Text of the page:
A recent U.S. study suggests that health food store employees often recommend supplements like testosterone and creatine to teen boys even though the products pose serious health risks. Health risks from creatine include liver damage, kidney damage, dehydration, and muscle cramps. Risks associated with testosterone are liver and kidney impairment, along with the halting of bone growth.
Researchers found that 1 in five male high school athletes try muscle-building products. For the study, researchers posed as 15 year-old boys and called 244 health food stores to ask questions. Their first question was what they should buy to bulk up. Surprisingly, 67 percent of the store employees recommended creatine and 10 percent suggested testosterone. Researchers followed up with many more questions, but one particular response caught their attention. When asking if they could purchase the supplements on their own if they came into the store, 74 percent of the workers said they could come in and buy creatine buy themselves. 23 percent of employees said they would have to be at least 18 years old to purchase the product. As for testosterone, 41 percent of store employees said they could purchase it, and 56 percent said they would have to be at least 18 years old.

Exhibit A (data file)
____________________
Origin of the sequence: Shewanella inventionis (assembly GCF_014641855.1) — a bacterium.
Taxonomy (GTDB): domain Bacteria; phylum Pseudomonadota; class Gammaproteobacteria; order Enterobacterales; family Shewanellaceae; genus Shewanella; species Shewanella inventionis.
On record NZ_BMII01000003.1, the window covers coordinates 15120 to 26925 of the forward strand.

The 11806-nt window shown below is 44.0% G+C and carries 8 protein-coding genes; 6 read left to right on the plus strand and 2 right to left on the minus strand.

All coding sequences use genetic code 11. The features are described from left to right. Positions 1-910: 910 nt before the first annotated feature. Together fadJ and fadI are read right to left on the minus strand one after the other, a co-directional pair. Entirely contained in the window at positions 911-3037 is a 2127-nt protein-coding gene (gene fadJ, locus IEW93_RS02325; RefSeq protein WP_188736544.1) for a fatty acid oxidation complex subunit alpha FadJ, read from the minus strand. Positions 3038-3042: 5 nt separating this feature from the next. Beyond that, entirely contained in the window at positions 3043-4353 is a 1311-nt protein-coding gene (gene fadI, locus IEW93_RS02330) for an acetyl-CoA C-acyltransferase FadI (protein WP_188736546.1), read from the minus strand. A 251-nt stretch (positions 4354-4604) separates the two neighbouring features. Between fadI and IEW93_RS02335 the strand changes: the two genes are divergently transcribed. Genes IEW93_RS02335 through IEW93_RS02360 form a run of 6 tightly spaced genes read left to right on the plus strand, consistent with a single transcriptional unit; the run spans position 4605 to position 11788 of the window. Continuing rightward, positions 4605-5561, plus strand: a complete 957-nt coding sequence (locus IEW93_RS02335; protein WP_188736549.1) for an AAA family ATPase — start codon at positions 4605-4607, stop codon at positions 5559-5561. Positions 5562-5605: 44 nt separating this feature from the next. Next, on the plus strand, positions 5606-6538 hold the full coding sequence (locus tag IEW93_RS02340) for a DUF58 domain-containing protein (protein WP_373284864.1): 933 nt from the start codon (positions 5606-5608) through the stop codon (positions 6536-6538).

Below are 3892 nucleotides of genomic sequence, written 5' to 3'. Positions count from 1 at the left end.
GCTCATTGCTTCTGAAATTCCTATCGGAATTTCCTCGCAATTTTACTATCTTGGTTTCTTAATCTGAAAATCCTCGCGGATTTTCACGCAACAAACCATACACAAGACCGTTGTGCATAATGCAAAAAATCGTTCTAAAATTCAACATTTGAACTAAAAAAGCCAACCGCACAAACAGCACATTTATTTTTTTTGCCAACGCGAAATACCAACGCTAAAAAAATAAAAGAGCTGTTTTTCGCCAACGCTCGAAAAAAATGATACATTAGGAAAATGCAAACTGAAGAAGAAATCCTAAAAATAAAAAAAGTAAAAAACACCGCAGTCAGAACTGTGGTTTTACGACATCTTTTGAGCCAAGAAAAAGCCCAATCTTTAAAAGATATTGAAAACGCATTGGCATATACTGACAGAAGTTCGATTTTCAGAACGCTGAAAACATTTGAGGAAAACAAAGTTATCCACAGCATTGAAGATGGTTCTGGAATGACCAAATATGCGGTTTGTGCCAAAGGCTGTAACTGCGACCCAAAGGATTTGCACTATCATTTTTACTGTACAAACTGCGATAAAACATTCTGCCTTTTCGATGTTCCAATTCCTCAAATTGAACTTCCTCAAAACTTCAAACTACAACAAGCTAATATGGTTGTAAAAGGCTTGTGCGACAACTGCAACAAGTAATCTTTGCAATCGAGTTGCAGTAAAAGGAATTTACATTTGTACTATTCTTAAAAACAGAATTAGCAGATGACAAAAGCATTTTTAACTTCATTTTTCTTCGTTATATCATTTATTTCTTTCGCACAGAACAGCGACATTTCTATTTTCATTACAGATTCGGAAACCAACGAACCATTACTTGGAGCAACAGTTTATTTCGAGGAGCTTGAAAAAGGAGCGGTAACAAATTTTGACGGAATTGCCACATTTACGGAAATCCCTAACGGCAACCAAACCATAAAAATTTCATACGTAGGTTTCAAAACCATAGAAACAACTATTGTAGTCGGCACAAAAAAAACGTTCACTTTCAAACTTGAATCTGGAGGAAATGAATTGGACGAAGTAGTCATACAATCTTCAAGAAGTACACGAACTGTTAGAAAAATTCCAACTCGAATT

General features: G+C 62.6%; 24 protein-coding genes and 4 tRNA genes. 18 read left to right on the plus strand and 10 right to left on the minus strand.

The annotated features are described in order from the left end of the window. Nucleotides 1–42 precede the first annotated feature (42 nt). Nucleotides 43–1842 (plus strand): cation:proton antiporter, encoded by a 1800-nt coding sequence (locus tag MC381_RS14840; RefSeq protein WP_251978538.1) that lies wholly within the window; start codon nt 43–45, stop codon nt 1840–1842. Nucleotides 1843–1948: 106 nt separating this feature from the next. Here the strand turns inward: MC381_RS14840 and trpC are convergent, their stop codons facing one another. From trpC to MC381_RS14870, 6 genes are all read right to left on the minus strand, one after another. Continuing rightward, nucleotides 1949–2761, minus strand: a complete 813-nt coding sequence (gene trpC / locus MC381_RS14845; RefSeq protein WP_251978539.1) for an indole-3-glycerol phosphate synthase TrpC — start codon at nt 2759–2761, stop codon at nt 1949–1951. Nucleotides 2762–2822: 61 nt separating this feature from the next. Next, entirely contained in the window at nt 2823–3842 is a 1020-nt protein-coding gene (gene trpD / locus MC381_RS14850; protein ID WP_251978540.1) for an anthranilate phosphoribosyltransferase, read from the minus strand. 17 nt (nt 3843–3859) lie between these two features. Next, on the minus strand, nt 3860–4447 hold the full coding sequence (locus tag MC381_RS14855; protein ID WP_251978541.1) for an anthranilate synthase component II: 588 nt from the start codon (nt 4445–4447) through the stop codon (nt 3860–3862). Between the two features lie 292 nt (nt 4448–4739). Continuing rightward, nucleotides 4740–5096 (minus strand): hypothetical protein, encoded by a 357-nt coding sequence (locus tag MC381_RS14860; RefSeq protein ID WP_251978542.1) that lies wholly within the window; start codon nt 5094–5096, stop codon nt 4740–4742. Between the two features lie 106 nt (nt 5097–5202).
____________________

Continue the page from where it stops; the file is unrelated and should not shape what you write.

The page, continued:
"Just because something is sold in a health food store does not make it good for kids," said lead study author Dr Ruth Milanaik, of Northwell Health and Cohen Children's Medical Center of New Hyde Park, New York. Dr. Milanaik added, "parents and teens must learn to read warning labels placed on products in order to fully understand what they are putting into their bodies."
The researchers concluded, "the findings suggest that pediatricians need to educate parents and teens about safe ways to improve athletic performance and the risks of supplements like creatine and testosterone."
Story from FoxNews.com by Reuters